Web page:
Understanding Attitudes Towards Migrants A Broader Perspective
Migration is a controversial issue. Reading of the popular media in virtually any country, alongside an array of opinion polls suggest that residents see controls on immigration as essential and that people would prefer to see existing rules on entry tightened rather than relaxed. This stands in contrast to the evidence which points to significant gains for movers and, in many cases, benefits also for destination and origin countries – as reviewed in the forthcoming Human Development Report 2009. This paper makes several important contributions to an already rich literature about public opinion and migration. It highlights that attitudes are not as monochrome as might initially appear. A more detailed analysis of the nature, patterns and correlates of opinions toward migration in both developed and developing countries shows that values favourable toward diversity are in fact widely held, albeit with important variations. We also cast important light on how policies toward migration and underlying structural characteristics affect attitudes. Moreover, as many migrants do not end up in developed or OECD countries, public opinions in developing countries are of interest. As far as we are aware, this paper is the first published attempt to explore attitudes in countries in all parts of the human development spectrum. While the data investigated is largely drawn from 2005/2006, we frame key questions in both a longer term perspective, and highlight attitudes towards migrants when jobs are scarce, which has heightened relevance during periods of recession.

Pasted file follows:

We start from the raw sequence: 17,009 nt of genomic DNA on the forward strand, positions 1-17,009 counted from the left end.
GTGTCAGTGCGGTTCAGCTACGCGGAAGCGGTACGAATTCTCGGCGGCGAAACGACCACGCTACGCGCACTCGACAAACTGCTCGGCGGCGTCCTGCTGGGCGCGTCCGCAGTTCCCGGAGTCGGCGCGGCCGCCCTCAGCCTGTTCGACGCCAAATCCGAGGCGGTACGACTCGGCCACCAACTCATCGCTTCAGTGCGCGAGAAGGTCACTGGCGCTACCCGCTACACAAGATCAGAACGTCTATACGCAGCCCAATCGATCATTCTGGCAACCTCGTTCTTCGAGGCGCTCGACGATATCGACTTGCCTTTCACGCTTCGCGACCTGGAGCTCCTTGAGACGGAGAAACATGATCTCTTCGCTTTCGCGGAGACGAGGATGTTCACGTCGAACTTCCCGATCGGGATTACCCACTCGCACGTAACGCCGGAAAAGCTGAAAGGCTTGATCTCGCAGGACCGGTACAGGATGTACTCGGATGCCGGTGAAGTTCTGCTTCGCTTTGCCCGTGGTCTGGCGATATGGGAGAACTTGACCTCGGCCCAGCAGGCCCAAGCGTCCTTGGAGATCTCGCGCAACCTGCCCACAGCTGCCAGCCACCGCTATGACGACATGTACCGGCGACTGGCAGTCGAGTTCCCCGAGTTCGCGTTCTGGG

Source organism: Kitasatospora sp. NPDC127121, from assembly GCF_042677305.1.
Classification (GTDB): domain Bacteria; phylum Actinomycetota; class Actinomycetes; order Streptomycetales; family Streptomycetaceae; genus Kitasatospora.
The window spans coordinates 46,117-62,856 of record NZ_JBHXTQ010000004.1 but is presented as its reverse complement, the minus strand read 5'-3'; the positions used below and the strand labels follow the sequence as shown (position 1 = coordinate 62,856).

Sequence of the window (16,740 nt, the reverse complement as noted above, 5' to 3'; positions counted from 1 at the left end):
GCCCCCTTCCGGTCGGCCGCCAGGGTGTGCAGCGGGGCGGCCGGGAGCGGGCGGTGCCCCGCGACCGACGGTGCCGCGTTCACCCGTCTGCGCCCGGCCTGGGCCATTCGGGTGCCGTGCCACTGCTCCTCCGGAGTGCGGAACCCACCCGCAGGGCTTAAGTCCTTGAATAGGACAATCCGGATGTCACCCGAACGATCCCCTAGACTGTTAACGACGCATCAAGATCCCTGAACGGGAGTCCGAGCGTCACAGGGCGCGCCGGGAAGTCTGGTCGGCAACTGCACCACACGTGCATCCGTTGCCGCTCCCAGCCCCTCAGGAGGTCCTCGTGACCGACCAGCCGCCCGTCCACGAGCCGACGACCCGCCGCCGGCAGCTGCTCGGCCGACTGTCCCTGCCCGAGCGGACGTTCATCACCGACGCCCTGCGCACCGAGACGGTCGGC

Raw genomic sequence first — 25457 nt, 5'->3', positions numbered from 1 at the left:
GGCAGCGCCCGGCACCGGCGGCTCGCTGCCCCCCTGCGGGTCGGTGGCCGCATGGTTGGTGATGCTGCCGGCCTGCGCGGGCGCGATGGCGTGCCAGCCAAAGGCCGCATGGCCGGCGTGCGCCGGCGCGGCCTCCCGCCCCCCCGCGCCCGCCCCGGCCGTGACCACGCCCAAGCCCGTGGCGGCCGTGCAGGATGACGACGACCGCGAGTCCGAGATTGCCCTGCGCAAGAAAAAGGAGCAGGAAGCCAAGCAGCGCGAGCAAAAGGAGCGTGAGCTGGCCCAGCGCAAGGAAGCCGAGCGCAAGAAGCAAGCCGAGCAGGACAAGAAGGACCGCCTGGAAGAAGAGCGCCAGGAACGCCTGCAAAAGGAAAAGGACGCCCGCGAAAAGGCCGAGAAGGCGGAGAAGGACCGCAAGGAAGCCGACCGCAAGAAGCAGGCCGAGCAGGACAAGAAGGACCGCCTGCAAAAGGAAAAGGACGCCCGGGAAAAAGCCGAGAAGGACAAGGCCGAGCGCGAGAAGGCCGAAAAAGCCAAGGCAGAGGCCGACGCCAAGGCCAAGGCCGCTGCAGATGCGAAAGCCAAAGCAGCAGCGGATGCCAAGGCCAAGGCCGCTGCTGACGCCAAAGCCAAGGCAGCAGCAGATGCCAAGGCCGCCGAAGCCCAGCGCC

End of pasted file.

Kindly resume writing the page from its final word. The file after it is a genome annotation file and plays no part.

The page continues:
|Date of creation:||01 Oct 2009|
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- Giovanni Facchini & Anna Maria Mayda, 2008.
"From individual attitudes towards migrants to migration policy outcomes: Theory and evidence,"
CEPR;CES;MSH, vol. 23, pages 651-713, October.
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- Giovanni Facchini & Anna Maria Mayda, 2008. "From Individual Attitudes towards Migrants to Migration Policy Outcomes. Theory and Evidence," Development Working Papers 251, Centro Studi Luca d'Agliano, University of Milano.
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Trinity Economics Papers
20042, Trinity College Dublin, Department of Economics.
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